Elections of uncertain results
Election postponement in Nigeria did not start on Saturday, 16 February, and it won’t end with that experience. Abortion of values and dreams is routine here. When fetus eaters are embedded in clinics as midwives, do not expect any safe delivery. I am still amused (or amazed) that smart people around me were shocked by what happened on Saturday to our elections. Nigeria has taught me to expect things collective to go wrong all the time. Postponement and, even, cancellation (and rerun) of elections happened in the past and nothing happened. They will happen again and again and no one will be sorry for them. So, please, do not rupture vital tendons and kill yourself with high blood pressure if the next date is aborted too. Just know that nothing will successfully hold voluntarily here unless the powerful is sure of positive returns from the exercise.
When plots fail, no one owns them. Nobody has taken responsibility for the broken chinaware of last Saturday. President Muhammadu Buhari blamed INEC for the disaster. His party did same and even accused the opposition PDP of infiltrating the electoral commission. The opposition PDP accused the ruling APC of complicity in the circumstances that birthed the problem. It accused the APC of fearing the consequences of a simultaneous, nationally held presidential election, hence the contrived non-arrival of ballot papers and result sheets in some states. Then the electoral commission heaped the blame on logistics. So, here, who do we hold to account for this hideous threat to peace and stability and to the dignity of Nigeria as a nation? Did some politicians truly plot to benefit from an election held piecemeal (bit by bit) and so sabotaged the transportation of ballot papers and result sheets to carefully selected states and constituencies? Is it true the Nigeria Air Force and the Central Bank of Nigeria (CBN) were the real culprits who failed the electoral commission? How did they get so overwhelmed that fractions of ballot papers and result sheets were delivered in some states? While we interrogate the failure of these agencies we should also ask INEC this question: Who loaded the planes and vans with incomplete election materials and to achieve what?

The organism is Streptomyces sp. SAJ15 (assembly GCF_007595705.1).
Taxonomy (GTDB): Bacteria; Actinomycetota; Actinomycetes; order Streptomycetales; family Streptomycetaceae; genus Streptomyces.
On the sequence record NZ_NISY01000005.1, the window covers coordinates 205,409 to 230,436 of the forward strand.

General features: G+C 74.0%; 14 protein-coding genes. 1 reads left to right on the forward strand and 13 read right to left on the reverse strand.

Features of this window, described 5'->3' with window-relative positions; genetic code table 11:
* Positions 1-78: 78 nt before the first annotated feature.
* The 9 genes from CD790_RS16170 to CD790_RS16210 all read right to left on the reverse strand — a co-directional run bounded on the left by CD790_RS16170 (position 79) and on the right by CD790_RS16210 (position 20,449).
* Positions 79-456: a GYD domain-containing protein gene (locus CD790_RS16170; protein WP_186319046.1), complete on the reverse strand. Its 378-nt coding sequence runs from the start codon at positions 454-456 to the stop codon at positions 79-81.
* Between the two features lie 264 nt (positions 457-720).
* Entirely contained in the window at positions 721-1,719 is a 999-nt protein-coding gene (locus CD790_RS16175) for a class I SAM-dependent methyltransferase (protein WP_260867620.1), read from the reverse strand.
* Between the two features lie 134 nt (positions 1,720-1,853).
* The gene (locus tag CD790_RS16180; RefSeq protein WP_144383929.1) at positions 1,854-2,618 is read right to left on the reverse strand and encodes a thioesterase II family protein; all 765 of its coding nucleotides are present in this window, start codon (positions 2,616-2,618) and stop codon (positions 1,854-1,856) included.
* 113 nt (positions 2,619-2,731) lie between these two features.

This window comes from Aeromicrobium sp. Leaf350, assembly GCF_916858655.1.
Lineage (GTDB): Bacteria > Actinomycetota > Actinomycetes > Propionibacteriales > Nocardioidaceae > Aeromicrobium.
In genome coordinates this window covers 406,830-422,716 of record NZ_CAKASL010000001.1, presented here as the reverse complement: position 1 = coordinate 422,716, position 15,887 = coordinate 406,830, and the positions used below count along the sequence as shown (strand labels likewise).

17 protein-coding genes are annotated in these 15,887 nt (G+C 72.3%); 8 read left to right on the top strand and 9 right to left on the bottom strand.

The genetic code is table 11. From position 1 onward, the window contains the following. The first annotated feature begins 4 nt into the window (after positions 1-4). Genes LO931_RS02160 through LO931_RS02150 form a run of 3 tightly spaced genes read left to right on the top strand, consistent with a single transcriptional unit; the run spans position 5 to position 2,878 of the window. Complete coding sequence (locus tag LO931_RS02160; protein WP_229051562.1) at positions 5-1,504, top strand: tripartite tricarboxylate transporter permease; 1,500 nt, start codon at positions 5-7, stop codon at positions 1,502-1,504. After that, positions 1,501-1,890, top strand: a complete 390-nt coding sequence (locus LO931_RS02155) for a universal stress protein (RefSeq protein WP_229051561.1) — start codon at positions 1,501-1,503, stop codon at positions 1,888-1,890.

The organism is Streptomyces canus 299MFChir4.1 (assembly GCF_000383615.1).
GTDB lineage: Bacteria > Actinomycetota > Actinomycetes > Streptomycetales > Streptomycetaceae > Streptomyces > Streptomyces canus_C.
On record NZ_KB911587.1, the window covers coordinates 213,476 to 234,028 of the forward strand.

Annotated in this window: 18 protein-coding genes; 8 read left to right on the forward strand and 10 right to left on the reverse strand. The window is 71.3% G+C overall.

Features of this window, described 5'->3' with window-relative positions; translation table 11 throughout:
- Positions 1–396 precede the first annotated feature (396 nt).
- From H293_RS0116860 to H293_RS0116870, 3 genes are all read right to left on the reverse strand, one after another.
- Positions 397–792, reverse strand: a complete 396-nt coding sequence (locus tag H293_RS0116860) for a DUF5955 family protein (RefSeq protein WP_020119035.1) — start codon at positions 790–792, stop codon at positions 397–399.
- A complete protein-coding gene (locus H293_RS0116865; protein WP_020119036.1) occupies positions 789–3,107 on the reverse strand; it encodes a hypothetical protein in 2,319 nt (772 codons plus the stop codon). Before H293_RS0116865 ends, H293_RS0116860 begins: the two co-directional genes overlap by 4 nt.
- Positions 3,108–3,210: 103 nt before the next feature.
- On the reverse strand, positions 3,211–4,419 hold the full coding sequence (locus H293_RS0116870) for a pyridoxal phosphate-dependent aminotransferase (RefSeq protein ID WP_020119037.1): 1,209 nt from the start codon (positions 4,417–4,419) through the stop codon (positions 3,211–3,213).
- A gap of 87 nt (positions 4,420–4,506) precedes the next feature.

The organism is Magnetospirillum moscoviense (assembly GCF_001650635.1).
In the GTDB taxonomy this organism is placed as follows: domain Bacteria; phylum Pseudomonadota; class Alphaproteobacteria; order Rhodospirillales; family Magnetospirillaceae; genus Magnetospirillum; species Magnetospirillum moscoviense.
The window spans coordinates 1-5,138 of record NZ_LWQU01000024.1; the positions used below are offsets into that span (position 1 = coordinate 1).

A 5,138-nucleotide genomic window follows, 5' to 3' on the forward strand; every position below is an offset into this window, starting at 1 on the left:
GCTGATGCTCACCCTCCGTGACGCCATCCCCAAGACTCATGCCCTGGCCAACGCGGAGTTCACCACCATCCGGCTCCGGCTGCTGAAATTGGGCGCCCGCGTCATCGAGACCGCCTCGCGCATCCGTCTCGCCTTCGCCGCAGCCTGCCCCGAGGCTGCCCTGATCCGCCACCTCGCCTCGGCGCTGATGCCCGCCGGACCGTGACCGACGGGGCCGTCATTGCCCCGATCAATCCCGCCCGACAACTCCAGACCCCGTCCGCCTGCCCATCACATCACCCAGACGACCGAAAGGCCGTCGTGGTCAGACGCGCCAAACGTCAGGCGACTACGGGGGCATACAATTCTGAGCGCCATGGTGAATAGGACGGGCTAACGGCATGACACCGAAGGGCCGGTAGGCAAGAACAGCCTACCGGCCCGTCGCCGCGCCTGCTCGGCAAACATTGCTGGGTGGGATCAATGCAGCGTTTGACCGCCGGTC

Until we ask hard questions and insist on direct answers and punish culprits, there will always be a pitch-black night in every morning of our country’s aspirations. So, please, let us look forward to next Saturday and watch everything- especially the timely delivery of adequate materials, how the votes are counted, recorded and announced. Maybe, nothing will go wrong and we will be fine this time.
Beyond logistical headaches, there are also conspiracy theories about what really happened. There were (are) also several other things going on everywhere. Small conspiracies birthing great effects. In Kaduna, as the nation was about counting its losses in a presidential election that would end in a fiasco, Governor Nasir Ahmad el-Rufai on Friday came on air to announce the discovery of 66 bodies of people put in his care as governor. Was that announcement intended to stop elections in certain areas in that state? On Friday, the governor said 66 Fulani people had been killed in Kajuru, Kaduna State. And we all froze. The killings were unfortunate, horrendous and condemnable. But equally objectionable was the fact that the governor announced the ethnic identity of the slain. He also told the world that 22 of the dead were children. He added, for effects, that 12 of the slain were women. Why did a state’s chief security officer have to go public with the chilling demographics of the murdered? And by telling us that those who were murdered were Fulani, was the governor passing a message to some people? Or to their supposed killers to expect a return match? Or to all of us who would howl by the time the long-suffering Fulani start devouring the flies that today mindlessly eat their painful sores? And what was supposed to be the overall effect of the indiscretion of the announcement of the killings on the holding of election the next day, in that state?